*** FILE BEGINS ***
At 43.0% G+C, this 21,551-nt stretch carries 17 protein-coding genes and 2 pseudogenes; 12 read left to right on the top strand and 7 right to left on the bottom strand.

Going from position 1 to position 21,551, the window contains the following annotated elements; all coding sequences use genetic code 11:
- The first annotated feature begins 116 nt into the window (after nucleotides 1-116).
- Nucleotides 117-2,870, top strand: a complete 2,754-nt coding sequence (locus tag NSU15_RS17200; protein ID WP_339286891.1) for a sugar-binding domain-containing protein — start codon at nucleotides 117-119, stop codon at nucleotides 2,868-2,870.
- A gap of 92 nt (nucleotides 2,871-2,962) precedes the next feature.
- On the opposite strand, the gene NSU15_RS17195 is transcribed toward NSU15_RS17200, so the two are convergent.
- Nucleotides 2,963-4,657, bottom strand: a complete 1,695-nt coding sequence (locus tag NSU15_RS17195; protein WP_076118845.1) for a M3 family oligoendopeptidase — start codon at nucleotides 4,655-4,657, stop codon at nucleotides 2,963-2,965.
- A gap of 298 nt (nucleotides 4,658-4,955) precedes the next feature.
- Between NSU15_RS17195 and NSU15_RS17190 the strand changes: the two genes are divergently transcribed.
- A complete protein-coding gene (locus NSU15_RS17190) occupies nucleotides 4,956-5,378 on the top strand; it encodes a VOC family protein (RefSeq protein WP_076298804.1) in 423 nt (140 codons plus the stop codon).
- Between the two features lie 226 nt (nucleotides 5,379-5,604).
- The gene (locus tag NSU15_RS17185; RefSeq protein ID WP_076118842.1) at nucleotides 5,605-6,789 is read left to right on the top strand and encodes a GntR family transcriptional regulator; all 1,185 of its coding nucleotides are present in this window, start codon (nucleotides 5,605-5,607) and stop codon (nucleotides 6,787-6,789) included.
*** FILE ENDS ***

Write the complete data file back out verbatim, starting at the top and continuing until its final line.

At 43.0% G+C, this 21,551-nt stretch carries 17 protein-coding genes and 2 pseudogenes; 12 read left to right on the top strand and 7 right to left on the bottom strand.

Going from position 1 to position 21,551, the window contains the following annotated elements; all coding sequences use genetic code 11:
- The first annotated feature begins 116 nt into the window (after nucleotides 1-116).
- Nucleotides 117-2,870, top strand: a complete 2,754-nt coding sequence (locus tag NSU15_RS17200; protein ID WP_339286891.1) for a sugar-binding domain-containing protein — start codon at nucleotides 117-119, stop codon at nucleotides 2,868-2,870.
- A gap of 92 nt (nucleotides 2,871-2,962) precedes the next feature.
- On the opposite strand, the gene NSU15_RS17195 is transcribed toward NSU15_RS17200, so the two are convergent.
- Nucleotides 2,963-4,657, bottom strand: a complete 1,695-nt coding sequence (locus tag NSU15_RS17195; protein WP_076118845.1) for a M3 family oligoendopeptidase — start codon at nucleotides 4,655-4,657, stop codon at nucleotides 2,963-2,965.
- A gap of 298 nt (nucleotides 4,658-4,955) precedes the next feature.
- Between NSU15_RS17195 and NSU15_RS17190 the strand changes: the two genes are divergently transcribed.
- A complete protein-coding gene (locus NSU15_RS17190) occupies nucleotides 4,956-5,378 on the top strand; it encodes a VOC family protein (RefSeq protein WP_076298804.1) in 423 nt (140 codons plus the stop codon).
- Between the two features lie 226 nt (nucleotides 5,379-5,604).
- The gene (locus tag NSU15_RS17185; RefSeq protein ID WP_076118842.1) at nucleotides 5,605-6,789 is read left to right on the top strand and encodes a GntR family transcriptional regulator; all 1,185 of its coding nucleotides are present in this window, start codon (nucleotides 5,605-5,607) and stop codon (nucleotides 6,787-6,789) included.